http://www.shacknews.com/featuredarticle.x?id=1201Well, new to me, and it says done on Sept 23.
" didn't get to see the game's real-time battle engine, which Wardell has described as "tactical, with X-COM being a major inspiration, but designed to be relatively short.""
Brad Wardell: Well the idea is that, in these games, it's pretty normal to have heroes, and you can recruit heroes in this game as well. But we wanted the player to have more diplomatic tools than the usual treaties or tribute or whatever. And instead, while you are immortal, you can get married, have children, grow old and die. And you can actually arrange marriages and that kind of thing, and they'll have offspring that are a genetic blend of the two.
As an example, lets say I'm playing as the Altar, and we have an AI player, and their daughter is married to my son. She becomes a part of my family; I can control her, she's a unit in the game. Royalty in the game are actual units that you just get. Well, now she's my unit. Alright, I have her in my capitol city, and [she] just has babies or something. Or what do you know, she gives a 25% morale boost to any army she's in. Maybe I'll send her off with the army. Uh oh, she died. Well guess what, the other player's going to declare war on me because I killed their daughter. "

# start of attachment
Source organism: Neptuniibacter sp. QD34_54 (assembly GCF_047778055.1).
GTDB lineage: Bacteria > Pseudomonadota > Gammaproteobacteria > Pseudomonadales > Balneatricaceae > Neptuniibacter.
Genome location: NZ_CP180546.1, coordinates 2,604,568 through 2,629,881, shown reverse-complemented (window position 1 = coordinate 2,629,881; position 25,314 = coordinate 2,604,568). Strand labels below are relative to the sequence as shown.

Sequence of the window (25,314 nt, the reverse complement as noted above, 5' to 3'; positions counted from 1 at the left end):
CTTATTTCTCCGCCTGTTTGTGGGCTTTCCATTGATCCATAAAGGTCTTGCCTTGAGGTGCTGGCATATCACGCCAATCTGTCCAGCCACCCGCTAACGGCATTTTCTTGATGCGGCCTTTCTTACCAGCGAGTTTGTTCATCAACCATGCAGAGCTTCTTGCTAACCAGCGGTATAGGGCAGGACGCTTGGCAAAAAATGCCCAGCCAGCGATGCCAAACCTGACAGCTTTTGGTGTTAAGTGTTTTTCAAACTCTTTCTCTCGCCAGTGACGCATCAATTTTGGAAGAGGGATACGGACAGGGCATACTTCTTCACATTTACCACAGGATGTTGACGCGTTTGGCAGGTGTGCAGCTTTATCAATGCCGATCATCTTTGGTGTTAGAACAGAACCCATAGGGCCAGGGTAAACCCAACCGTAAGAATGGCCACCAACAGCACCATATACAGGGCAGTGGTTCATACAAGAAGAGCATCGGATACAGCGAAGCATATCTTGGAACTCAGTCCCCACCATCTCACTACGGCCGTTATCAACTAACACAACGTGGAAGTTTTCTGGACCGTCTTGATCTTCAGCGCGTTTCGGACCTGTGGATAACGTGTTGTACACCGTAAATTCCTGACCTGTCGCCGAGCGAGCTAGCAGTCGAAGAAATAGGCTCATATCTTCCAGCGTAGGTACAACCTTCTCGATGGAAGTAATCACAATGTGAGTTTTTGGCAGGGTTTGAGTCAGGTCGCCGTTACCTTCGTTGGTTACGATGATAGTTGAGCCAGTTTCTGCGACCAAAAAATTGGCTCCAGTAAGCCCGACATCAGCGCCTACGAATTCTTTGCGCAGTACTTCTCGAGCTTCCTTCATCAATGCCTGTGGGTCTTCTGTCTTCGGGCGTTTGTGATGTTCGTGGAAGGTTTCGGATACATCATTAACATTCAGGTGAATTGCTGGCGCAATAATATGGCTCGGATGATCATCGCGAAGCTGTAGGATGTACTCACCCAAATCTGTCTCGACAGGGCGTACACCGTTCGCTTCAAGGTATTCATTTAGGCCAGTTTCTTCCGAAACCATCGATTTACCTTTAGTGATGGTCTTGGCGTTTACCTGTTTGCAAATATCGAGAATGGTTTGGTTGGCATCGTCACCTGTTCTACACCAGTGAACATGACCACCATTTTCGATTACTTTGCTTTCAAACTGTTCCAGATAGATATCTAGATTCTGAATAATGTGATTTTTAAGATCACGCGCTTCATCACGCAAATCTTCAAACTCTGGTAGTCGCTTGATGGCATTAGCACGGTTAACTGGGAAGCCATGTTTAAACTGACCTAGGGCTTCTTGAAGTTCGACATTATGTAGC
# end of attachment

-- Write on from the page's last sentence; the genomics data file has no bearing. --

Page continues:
"Or how about this. The AI player's sovereign gets killed. He's out of the game. What happens to his kingdom? Well, his daughter is in my family, but what if his son was married off to some other family? Now there's a civil war in his kingdom. Some of his cities join my side, some of the cities join the other side"
"There's also combat. There's quests in the game. There are NPC adventurer parties running around this world. Your army will be a guy; you'll see this little party of adventurers run into a dungeon. Something will go wrong, and pretty soon a giant dragon emerges from it chasing them off. And you're like, oh crap, now there's a dragon loose in my kingdom that I have to deal with. "
I hope it is just like Crusader Kings. It would be nice if we got choices of several types like in that game as well. Don't really care about female rulers as there weren't that many anyway and most of them were pretty terrible rulers as well.
The immortal CONTROVERSY: ok, fine, the Soverign lives after he 'dies'....except he's in little fuckin pieces scattered around and he can't put him/her self back together. And ants bring pieces of him down into the earth. And he can't be put together with magic unless you have all the little undying bits.
As opposed to all the men who ruled and lead to decade after decade of war? Seriosly, this isn't history. It's past time to break the mold. And I don't know what sort of Crusader King's you have been playing, but there is certainly an option to for females to rule, it's just not well implemented.
My Webster's says "Without old age or limits of duration." The wiktionary more or less agrees.
I see no reason to keep using a term badly just because lots of people do. But then I'm a self-professed curmudgeon who fears living to see the death of the sentence in 'modern English.' I take the language much more seriously than I take myself